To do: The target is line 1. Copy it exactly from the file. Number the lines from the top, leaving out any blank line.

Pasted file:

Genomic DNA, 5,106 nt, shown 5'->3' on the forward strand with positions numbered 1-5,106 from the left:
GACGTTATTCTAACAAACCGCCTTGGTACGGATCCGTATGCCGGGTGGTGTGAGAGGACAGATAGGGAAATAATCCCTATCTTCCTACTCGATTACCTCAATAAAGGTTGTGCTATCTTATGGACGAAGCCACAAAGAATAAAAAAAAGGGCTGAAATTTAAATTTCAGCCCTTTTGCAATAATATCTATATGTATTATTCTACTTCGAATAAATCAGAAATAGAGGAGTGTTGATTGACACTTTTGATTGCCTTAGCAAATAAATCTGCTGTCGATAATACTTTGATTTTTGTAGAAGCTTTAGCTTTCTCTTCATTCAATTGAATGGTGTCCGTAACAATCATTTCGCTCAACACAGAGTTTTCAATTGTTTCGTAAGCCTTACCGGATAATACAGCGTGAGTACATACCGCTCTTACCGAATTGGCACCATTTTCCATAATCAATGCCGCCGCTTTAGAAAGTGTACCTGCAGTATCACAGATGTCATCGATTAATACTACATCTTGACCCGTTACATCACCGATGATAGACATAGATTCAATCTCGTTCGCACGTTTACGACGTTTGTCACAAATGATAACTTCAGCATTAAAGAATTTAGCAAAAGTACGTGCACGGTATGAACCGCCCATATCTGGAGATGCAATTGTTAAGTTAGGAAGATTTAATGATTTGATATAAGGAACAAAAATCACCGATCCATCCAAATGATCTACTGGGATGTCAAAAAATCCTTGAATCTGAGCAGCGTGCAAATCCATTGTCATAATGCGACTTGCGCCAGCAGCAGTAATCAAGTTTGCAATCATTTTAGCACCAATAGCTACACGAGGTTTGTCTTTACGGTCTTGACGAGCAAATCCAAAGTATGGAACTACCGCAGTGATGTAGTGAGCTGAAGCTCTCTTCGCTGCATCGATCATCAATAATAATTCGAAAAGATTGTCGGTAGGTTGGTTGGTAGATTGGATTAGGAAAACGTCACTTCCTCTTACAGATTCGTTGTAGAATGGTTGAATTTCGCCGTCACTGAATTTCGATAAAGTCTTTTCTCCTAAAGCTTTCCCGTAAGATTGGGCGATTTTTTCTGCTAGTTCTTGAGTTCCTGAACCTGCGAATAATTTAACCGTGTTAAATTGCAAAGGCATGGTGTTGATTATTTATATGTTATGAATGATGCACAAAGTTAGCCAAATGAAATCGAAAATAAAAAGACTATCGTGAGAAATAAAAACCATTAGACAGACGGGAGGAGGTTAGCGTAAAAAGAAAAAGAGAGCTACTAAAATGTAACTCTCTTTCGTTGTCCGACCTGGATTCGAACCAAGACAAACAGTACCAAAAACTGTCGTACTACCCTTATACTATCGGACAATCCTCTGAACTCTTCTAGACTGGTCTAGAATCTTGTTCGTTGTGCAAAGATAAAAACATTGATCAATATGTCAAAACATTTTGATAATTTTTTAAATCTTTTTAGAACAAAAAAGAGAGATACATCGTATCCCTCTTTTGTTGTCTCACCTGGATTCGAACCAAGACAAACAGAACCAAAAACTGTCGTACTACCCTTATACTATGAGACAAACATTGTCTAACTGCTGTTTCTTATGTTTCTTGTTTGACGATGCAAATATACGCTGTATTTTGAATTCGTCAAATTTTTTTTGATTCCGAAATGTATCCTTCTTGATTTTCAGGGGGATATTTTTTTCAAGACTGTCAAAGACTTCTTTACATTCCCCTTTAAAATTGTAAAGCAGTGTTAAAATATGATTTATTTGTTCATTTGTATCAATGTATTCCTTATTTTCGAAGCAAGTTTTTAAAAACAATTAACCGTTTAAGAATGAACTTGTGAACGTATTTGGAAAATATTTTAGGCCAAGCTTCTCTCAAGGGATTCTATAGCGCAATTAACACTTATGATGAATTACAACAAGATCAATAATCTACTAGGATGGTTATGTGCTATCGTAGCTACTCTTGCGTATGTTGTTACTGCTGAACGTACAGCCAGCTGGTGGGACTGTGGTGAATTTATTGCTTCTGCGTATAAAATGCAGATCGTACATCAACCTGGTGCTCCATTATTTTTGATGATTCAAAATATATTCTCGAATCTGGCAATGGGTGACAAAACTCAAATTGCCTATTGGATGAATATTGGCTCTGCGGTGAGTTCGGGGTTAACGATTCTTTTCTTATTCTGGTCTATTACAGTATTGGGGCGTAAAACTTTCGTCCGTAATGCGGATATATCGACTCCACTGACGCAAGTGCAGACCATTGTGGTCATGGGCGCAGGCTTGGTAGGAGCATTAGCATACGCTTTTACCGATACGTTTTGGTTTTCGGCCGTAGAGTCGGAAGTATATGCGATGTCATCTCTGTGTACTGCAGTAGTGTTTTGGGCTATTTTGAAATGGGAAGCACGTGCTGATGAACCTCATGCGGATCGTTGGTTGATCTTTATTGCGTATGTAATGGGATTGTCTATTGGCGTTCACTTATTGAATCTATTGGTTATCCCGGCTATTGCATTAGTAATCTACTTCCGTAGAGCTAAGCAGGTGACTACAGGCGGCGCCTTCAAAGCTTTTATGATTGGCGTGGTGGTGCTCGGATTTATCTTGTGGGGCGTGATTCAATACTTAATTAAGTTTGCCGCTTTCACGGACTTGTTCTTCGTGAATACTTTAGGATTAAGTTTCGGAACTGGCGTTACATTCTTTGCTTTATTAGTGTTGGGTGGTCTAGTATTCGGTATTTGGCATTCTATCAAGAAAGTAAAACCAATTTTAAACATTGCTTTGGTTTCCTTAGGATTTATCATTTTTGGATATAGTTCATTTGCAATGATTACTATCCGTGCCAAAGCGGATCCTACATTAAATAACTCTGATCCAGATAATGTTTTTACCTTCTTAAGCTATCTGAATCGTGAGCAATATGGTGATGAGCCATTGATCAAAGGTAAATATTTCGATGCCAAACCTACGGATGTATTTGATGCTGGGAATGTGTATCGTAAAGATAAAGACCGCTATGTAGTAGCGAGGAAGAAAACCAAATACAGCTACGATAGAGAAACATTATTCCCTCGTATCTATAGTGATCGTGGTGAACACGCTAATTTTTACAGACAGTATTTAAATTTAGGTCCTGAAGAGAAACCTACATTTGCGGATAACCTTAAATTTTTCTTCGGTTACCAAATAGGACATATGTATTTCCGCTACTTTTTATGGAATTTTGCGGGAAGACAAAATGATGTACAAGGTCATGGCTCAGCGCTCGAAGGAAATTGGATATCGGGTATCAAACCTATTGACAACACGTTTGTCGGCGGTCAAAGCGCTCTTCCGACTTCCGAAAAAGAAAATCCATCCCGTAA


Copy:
Genomic DNA, 5,106 nt, shown 5'->3' on the forward strand with positions numbered 1-5,106 from the left: